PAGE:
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 News Briefs

NEWS BRIEFS Feb-21-2008

By Catholic News Service


St. Patrick's Day falling during Holy Week prompts parade dilemma

WASHINGTON (CNS) -- The long-held tradition of St. Patrick's Day parades has experienced a bump in the road this year with the saint's feast day occurring during an unusually early Holy Week. In cities across the country most of the parades, some more than a 200-year-old tradition, are going on as planned, even though March 17 is the Monday of Holy Week. But the idea of marching bands, Irish dancing and vast displays of green parading during the solemn week before Easter has stirred some comments from U.S. bishops. The question of how to celebrate the Irish saint is not usually such a dilemma, since the last time his feast day fell during Holy Week was in 1940. Because St. Patrick's Day falls just days before Easter this year the feast will not be celebrated liturgically in most U.S. dioceses, because of a decision by the Vatican's Congregation for Divine Worship and the Sacraments. A newsletter from the U.S. bishops' liturgy secretariat last April announced that the feast day of St. Patrick may be moved to Friday, March 14, in dioceses "where St. Patrick is the principal patron of a particular church" and where "it is customarily commemorated as a solemnity."

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Georgia Catholics visit Capitol, tell lawmakers their views on issues

ATLANTA (CNS) -- Willa McGarity and Margaret Ann Harris were among scores of Catholics who took to the shiny marble halls of the Georgia Statehouse in early February to encourage lawmakers to vote against death penalty legislation and an English-only language proposal. McGarity, a retired nursing instructor, and Harris, who worked in advertising, are friends and novices in the ways of politics. Both wanted to learn about the intersection of faith and the making of laws. Harris called the day a "fact-finding mission for my faith. We are just here to voice what is the right thing to do, according to the Bible," she told The Georgia Bulletin, Atlanta's archdiocesan newspaper. But she knows the Catholic view isn't the only view. "We Catholics are just part of what makes up the community. We don't run the show," she said. The Catholic Communications Office of the Archdiocese of Atlanta and the Georgia Catholic Conference sponsored the event. The Georgia Catholic Conference, the lobbying arm for the two dioceses in the state, is focused on fighting two bills currently, one related to immigration and the other to the death penalty.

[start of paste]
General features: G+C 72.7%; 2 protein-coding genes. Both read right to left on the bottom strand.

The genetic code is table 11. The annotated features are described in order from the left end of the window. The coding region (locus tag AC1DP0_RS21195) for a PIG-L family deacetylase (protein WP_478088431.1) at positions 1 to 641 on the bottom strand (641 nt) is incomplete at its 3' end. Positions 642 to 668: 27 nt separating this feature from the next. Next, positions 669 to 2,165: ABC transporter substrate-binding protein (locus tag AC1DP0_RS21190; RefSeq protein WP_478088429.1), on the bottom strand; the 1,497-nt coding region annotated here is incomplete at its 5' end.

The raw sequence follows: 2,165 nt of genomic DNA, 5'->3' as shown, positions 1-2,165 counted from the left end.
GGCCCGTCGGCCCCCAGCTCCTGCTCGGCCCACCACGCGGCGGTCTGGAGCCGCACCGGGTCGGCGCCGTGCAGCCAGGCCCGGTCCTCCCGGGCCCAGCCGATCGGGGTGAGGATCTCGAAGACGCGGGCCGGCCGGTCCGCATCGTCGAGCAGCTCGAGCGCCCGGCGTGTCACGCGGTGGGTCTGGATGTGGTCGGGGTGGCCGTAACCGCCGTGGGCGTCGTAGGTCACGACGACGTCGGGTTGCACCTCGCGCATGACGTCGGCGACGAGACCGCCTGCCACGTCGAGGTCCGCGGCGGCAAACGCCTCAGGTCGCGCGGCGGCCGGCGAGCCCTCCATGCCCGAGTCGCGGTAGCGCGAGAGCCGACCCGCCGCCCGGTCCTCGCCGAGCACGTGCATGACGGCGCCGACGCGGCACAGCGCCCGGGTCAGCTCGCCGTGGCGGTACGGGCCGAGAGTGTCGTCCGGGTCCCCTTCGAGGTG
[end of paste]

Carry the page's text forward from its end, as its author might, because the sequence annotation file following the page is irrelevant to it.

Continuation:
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Diocese asks parishes, schools to break ties to Komen for the Cure

LITTLE ROCK, Ark. (CNS) -- Following the practice of some other dioceses, the Diocese of Little Rock is discouraging its parishes and schools from supporting fundraising activities for Susan G. Komen for the Cure. The international organization raises millions annually for the detection, treatment and research of breast cancer. A portion of the money nationally is given to Planned Parenthood for breast cancer screenings. Planned Parenthood is also the largest provider of abortions in the United States. Several parishes and schools have hosted teams for the Komen Race for the Cure, which attracts more than 43,000 participants to the 5K race in Little Rock alone each October. Another 15,000 participate in the Komen race in Springdale each April. Marianne Linane, diocesan respect life director, said a statement declaring the Respect Life Office "neither supports or encourages participation" in Komen activities was written after several inquiries from pro-life Catholics about the diocese's position. The diocese is encouraging Catholics to write to the Komen headquarters in Dallas and ask them to stop funding Planned Parenthood.

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Wisconsin town agonizes over mill closure, its effect on community

PORT EDWARDS, Wis. (CNS) -- The production of pulp and paper products is synonymous with the small Wisconsin town of Port Edwards. Together with the other towns and cities in the La Crosse Diocese that straddle the Wisconsin River -- including Nekoosa, Wisconsin Rapids, Stevens Point, Mosinee and Wausau -- Port Edwards is and always has been a paper town. Ever since Port Edwards' first sawmill was built in 1840, the Port Edwards mill has always fed the town's economy and provided its residents with jobs, as well as a source of pride and identity. Generations of fathers and sons have worked the same paper machines. "When I was growing up, this was the job to get, and if you got it you were set for life," said Esther Becker. She and her husband, David, who was hired at the mill nearly nine years ago, are members of St. Alexander Parish in Port Edwards. "Set for life" is the case no more. The parish is trying to help families figure out how they'll make ends meet when the mill closes down this spring. Its owner, Domtar Corp., announced the closure Dec. 13, although an exact date has not been set. The Canadian company cited a loss of profits and higher costs.